Step 4: Pick a Time Frame

Choose a future 30-year period to explore. Answering the question “which 30-year time period is most appropriate for my needs” can be complex. If you are dealing with assets that have an intended design life of 30 to 50 years, it may be practical to focus first on a mid-century period, such as 2041–2070. However, there may be value in looking further into the future to better understand the upper range of climate projections. Again, we highly recommend taking the time to read our using the analogues tool to make important decisions.

Step 5: Select Climate Indices

This is a crucial step that can impact your results. The way the analogues tool works is by selecting present-day locations that best match one or more (to a maximum of four) climate indices. Importantly, adding more variables is not always better, and as a general rule it is recommended to only select those variables which are related to the types of adaptation questions you want to explore. These indicators can include the average number of days per year that reach or exceed 30°C, the average length of the frost-free period, and/or the average total seasonal precipitation, just to name a few. You will need to choose indices that align with your specific needs, otherwise you risk producing an analogue that may be misleading. For example, if you run the tool using days greater than 30°C, then the analogues that you get will be useful for hot temperature related studies but likely not well suited for understanding how winter conditions are likely to change in the future.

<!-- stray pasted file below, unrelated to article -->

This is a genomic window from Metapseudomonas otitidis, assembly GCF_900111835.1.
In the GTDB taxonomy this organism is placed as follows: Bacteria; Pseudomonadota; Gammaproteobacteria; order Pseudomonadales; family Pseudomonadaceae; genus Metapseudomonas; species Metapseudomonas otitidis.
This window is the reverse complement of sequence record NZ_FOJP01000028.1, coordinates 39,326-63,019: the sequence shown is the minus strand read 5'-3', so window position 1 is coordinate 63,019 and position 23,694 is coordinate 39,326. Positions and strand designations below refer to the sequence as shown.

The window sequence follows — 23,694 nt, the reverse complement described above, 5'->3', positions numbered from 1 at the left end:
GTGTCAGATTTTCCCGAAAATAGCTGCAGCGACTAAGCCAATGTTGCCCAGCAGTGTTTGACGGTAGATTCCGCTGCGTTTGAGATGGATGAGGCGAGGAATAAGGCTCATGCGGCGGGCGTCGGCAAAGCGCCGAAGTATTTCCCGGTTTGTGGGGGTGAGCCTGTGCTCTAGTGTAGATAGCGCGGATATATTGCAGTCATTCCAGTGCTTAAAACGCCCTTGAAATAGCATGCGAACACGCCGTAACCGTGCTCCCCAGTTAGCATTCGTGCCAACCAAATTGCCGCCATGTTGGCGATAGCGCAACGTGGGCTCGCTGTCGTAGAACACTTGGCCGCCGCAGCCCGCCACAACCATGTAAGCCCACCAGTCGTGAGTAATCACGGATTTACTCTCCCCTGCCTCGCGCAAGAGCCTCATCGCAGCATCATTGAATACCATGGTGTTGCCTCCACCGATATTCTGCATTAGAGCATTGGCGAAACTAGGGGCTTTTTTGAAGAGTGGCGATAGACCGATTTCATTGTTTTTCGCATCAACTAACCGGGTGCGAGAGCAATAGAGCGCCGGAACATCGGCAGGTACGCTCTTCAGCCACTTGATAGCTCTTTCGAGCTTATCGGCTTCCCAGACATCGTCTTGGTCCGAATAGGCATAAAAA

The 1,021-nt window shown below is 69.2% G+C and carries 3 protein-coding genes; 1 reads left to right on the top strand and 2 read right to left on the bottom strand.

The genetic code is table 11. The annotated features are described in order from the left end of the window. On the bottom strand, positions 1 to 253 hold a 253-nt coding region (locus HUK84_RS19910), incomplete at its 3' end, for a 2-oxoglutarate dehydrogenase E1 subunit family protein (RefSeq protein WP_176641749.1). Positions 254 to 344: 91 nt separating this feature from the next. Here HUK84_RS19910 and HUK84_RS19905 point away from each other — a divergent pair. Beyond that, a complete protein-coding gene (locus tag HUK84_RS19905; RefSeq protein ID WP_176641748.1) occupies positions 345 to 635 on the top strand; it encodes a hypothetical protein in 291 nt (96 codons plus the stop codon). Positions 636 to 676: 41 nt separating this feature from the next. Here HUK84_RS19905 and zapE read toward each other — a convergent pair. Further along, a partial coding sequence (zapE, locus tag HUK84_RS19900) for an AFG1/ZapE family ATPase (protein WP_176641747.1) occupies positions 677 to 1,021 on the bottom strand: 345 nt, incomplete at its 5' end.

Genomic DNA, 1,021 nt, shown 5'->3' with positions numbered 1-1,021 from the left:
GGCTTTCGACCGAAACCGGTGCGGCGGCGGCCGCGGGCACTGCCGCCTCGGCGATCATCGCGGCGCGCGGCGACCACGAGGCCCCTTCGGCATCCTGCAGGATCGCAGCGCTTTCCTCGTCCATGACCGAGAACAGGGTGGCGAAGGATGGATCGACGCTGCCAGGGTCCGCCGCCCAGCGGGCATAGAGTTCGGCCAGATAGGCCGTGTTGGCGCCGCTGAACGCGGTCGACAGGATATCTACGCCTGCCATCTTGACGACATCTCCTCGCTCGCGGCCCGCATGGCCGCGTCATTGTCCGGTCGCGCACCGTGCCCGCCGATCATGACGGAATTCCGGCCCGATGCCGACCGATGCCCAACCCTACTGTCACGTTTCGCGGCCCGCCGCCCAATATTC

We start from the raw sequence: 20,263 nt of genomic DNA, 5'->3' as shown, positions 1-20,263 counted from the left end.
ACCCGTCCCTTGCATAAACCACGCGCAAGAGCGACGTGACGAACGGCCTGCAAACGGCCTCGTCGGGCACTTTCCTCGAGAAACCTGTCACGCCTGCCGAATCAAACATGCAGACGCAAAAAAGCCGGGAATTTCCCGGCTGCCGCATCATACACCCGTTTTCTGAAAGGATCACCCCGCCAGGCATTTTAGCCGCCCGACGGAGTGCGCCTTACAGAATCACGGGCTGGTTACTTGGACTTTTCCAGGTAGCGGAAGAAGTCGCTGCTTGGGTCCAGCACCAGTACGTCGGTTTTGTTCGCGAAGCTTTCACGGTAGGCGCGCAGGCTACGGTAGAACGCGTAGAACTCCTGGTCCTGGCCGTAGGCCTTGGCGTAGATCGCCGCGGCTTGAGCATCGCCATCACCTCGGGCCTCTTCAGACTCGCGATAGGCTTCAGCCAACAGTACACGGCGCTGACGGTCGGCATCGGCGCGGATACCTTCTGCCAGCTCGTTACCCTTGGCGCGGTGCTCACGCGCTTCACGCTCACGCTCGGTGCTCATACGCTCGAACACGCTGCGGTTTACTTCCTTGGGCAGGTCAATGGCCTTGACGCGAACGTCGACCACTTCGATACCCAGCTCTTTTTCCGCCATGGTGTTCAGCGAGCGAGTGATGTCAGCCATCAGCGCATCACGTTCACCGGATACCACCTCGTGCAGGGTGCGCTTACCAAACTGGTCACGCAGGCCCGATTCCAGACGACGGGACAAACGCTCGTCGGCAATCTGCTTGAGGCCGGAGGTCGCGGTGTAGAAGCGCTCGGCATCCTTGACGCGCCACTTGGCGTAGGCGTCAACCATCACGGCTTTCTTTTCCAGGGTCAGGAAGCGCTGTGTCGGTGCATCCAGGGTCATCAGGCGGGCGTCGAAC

Here are some examples from which you can draw inspiration:

  1. Studying Heatwaves and Summer Temperatures: If your concern is adapting to warmer summers, look at variables like ‘Tropical nights’ (nights where the temperature doesn’t dip below 22°C) and ‘Days with Tmax > 30°C’ (representing extreme summer heat).
  2. Focusing on Precipitation Changes: When your interest lies in understanding how rainfall or snowfall patterns will change, you might select indices like ‘Wet days’ (days receiving at least 20 mm of precipitation), ‘Maximum 5-day precipitation,’ and ‘Total Precipitation’ (the yearly average of both rain and snow).
  3. Exploring the Disappearance of Cold: If it’s the dwindling cold conditions you’re studying, opt for indices like ‘Frost days’ (days when the temperature drops to or below 0°C) and ‘Ice Days’ (days where even the daily high temperature doesn’t climb above freezing).